For the age-specific prevalence, the prevalence among females remained under 20 per 100,000 females in all age groups, and this prevalence peaked in the 50 to 59 years old age group. However, the prevalence among males increased sharply with age, and it peaked in the 60 to 69 years old age group with the overall highest prevalence of 268.3 per 100,000 males. The prevalence among males older than 69 years decreased with age, but the rate remained much higher than that among their female counterparts. In the 60 to 69 years old age group, males had a prevalence that was 19 times higher than that of females in the same age group (Figure 8).

DISCUSSION

Liver cancer incidence trends

The age-specific incidence of liver cancer observed in Korean males follows a trend that is similar to that in other Asian countries including China, Japan, the Philippines, Singapore, and Thailand. The incidence tends to increase gradually with age, and therefore those aged >80 years possess the highest incidence. Furthermore, in China and Japan, the gap in the incidence of liver cancer between males and females tends to become more apparent with increasing age [2].
We observed a modest decrease in the incidence of liver cancer in Korea in both sexes from 1999 to 2011. According to GLOBOCAN 2012, this trend in Korea is similar to that in Singapore and China. In European countries, liver cancer incidence among males has remained relatively stable for a long period (since 1975 until now), and for European females, it has slightly increased since 1975. The incidence of liver cancer in the US has exhibited an opposite trend compared with the trend in Korea. In the US, recent statistics have demonstrated that liver cancer has gradually increased in both sexes [2].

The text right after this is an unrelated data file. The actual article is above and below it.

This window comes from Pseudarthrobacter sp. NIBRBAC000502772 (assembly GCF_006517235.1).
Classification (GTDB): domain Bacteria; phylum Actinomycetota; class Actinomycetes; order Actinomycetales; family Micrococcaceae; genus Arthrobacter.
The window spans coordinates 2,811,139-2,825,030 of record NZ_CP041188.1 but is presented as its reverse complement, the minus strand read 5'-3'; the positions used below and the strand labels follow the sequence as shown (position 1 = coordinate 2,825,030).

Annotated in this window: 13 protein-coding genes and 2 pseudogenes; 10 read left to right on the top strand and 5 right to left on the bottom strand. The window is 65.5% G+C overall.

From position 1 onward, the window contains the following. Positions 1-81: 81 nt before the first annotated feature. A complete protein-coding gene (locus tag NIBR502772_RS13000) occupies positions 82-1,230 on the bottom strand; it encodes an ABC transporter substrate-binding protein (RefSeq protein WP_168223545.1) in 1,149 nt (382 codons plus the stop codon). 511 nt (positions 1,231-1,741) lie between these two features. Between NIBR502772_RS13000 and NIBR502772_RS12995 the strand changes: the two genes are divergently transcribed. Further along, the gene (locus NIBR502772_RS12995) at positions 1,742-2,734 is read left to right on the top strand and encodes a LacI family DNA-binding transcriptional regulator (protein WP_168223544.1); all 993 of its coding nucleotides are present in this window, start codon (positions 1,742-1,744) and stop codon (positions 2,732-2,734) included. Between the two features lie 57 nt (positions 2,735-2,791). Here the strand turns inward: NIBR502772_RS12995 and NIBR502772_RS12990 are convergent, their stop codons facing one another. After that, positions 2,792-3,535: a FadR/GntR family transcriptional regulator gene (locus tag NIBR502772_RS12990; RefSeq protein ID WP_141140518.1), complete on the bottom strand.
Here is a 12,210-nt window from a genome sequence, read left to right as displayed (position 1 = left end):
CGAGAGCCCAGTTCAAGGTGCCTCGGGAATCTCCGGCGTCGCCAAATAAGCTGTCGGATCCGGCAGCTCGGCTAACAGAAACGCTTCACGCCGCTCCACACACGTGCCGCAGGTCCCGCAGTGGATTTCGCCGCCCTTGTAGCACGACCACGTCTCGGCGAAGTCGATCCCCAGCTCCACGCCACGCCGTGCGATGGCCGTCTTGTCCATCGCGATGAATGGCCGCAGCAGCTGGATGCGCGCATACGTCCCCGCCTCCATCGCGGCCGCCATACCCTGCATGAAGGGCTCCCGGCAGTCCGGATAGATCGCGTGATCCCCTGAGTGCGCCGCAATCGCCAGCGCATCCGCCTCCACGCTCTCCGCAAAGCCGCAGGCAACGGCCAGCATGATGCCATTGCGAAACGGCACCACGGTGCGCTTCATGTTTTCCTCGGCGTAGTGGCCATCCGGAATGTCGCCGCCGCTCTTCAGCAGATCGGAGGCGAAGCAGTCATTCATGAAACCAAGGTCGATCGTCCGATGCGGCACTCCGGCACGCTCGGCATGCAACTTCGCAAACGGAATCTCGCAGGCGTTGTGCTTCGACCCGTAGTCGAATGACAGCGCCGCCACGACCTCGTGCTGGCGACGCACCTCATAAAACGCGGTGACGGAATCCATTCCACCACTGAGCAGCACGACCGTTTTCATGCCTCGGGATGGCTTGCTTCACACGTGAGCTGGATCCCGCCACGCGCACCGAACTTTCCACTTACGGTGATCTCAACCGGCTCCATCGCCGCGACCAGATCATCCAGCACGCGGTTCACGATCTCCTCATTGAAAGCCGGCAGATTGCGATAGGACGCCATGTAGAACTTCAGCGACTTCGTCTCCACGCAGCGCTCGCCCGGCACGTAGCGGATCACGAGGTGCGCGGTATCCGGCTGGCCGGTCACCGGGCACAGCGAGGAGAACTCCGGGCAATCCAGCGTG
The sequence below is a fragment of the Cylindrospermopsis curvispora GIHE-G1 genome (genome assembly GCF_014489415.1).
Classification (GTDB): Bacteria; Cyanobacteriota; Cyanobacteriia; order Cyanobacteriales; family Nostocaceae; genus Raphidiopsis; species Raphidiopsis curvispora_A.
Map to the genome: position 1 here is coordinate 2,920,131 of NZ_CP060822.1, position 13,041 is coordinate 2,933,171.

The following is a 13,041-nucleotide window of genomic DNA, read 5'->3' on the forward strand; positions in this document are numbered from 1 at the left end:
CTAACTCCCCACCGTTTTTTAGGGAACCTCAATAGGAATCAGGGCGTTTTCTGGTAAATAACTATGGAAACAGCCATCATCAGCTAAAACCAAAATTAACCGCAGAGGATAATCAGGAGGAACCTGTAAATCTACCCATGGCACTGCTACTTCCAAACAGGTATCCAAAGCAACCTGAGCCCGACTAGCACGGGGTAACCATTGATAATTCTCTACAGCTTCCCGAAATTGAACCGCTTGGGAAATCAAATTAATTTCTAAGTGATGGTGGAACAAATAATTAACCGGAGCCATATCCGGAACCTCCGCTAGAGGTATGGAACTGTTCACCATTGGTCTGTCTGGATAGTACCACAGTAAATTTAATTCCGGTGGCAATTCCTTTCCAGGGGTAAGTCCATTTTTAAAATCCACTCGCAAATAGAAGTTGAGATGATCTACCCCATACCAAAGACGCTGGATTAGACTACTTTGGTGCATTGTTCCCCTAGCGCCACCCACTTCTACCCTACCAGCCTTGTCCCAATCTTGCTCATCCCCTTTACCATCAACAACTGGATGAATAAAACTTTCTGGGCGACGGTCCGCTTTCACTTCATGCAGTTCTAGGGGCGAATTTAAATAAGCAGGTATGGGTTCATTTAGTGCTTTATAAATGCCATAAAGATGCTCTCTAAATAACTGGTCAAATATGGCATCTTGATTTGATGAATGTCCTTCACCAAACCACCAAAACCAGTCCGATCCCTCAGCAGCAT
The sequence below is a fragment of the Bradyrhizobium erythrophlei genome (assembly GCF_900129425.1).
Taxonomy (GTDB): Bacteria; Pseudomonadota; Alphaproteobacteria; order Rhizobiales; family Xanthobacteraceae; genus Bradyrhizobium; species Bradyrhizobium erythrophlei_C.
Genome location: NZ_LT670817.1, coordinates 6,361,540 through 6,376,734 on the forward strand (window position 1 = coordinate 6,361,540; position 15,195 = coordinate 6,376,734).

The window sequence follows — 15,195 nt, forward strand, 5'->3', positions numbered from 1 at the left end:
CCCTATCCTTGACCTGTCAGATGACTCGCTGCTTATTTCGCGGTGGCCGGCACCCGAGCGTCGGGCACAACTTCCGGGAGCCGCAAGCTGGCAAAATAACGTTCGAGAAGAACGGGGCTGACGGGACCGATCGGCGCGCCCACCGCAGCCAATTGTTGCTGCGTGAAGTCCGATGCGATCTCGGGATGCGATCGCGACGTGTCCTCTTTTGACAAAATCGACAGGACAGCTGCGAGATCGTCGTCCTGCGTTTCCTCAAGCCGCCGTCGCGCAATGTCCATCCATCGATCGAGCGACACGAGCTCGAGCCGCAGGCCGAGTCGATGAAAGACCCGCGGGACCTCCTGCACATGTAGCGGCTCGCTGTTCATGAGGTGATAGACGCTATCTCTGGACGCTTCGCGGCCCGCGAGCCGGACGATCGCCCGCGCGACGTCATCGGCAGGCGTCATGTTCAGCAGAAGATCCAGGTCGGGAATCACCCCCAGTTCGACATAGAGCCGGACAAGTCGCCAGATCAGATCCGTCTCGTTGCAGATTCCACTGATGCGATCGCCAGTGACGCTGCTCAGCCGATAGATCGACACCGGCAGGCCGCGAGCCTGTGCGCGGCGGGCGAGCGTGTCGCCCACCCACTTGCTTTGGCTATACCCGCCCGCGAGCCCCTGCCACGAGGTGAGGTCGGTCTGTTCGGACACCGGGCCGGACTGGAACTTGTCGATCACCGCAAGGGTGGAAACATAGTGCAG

We also observed a substantial gap in the incidence rate of liver cancer between males and females in Korea. Other Asian countries with a high incidence of liver cancer also share a similar pattern. The sex ratio of the incidences among males to females was found to be greater than 3.0 in some countries including Vietnam (3.6), Thailand (3.1), China (3.1), and Japan (3.1). Males tend to have a higher liver cancer incidence than females in almost all populations, and the sex ratio usually fluctuates between 2:1 and 4:1 (Figure 9) [11].

Risk factors of liver cancer in Korea

Hepatitis B virus infection

HBV infection has been considered a major risk factor in the development of liver cancer. In Korea, the prevalence of HBsAg seropositivity showed an overall decreasing trend from 1998 to 2011 because of a national vaccination program that was initiated in 1995. Liver cancer caused by HBV infection is expected to decrease considering the positive effect of the HBV vaccination [12]. Among children under 10 years old, the prevalence of HBsAg seropositivity remarkably decreased to 0.2% in 2007 [13]. The difference between the average annual HBsAg seropositivity from 1998 to 2011 for males and females was 0.81%.

Hepatitis C virus infection